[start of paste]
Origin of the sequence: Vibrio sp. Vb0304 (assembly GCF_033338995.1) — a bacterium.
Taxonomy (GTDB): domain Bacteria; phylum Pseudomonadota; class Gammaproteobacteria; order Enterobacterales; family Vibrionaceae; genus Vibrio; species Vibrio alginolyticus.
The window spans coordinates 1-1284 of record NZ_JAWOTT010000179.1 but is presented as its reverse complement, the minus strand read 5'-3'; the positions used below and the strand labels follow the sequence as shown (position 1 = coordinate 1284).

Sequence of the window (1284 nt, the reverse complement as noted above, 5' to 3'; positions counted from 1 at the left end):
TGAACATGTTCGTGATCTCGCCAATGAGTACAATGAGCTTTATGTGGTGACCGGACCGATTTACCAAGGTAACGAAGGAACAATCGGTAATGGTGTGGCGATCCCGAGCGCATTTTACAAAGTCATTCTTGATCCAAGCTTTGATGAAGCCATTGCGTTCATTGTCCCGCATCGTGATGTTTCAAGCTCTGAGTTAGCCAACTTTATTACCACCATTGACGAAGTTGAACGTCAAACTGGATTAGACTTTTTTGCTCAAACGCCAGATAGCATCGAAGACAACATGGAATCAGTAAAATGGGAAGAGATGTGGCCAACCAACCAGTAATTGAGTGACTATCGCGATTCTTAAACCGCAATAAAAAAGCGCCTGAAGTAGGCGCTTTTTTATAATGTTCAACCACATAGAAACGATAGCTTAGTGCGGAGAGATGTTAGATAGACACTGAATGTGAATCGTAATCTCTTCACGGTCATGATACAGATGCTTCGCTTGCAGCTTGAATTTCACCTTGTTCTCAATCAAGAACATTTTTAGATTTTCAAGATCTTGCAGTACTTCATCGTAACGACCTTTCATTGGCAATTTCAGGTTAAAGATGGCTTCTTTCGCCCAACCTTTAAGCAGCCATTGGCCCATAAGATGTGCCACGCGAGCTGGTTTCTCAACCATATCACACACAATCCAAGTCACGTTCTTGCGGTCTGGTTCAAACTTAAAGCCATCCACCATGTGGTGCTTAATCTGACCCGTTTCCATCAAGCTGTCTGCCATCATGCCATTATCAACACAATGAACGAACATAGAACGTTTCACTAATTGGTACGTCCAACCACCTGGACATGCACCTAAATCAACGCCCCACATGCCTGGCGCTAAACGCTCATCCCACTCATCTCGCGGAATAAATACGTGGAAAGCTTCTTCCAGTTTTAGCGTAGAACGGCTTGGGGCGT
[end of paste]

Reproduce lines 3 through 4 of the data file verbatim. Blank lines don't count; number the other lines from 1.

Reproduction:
The window spans coordinates 1-1284 of record NZ_JAWOTT010000179.1 but is presented as its reverse complement, the minus strand read 5'-3'; the positions used below and the strand labels follow the sequence as shown (position 1 = coordinate 1284).

Sequence of the window (1284 nt, the reverse complement as noted above, 5' to 3'; positions counted from 1 at the left end):